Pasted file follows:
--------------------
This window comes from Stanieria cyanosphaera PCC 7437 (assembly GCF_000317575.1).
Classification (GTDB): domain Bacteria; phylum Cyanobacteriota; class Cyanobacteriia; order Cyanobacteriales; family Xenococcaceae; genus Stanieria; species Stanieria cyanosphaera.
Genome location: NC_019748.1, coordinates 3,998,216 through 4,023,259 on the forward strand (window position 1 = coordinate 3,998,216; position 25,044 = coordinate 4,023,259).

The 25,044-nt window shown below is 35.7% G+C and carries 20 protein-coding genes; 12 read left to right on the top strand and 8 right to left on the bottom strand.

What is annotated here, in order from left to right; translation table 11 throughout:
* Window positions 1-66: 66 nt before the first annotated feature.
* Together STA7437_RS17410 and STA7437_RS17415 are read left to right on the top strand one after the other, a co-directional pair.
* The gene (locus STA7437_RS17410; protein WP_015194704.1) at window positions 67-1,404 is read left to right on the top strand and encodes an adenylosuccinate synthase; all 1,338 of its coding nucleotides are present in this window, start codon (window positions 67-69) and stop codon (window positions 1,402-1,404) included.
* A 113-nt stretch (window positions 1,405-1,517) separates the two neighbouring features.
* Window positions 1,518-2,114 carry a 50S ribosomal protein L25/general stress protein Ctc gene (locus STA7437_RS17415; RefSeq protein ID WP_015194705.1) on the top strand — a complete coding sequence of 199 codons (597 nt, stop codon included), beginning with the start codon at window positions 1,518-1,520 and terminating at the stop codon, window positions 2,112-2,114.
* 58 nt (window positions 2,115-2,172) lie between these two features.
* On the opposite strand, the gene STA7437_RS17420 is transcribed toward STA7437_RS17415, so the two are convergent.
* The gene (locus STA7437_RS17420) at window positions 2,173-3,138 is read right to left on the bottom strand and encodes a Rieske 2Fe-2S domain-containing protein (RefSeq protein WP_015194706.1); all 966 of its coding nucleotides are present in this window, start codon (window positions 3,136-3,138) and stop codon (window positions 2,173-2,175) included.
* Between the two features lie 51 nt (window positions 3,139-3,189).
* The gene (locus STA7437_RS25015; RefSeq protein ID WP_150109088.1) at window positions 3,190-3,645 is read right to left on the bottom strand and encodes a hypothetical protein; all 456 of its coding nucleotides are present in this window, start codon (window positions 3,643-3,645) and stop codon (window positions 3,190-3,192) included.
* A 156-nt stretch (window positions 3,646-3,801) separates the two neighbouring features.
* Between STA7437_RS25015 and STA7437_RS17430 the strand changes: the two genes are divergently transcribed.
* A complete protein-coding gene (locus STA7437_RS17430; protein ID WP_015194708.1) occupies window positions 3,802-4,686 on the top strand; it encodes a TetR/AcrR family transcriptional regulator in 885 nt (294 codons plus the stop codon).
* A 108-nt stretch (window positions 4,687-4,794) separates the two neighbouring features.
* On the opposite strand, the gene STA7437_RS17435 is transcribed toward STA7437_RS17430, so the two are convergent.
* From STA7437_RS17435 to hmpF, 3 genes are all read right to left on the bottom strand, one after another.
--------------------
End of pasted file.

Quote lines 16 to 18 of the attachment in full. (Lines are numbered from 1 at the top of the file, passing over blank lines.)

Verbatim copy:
* A 156-nt stretch (window positions 3,646-3,801) separates the two neighbouring features.
* Between STA7437_RS25015 and STA7437_RS17430 the strand changes: the two genes are divergently transcribed.
* A complete protein-coding gene (locus STA7437_RS17430; protein ID WP_015194708.1) occupies window positions 3,802-4,686 on the top strand; it encodes a TetR/AcrR family transcriptional regulator in 885 nt (294 codons plus the stop codon).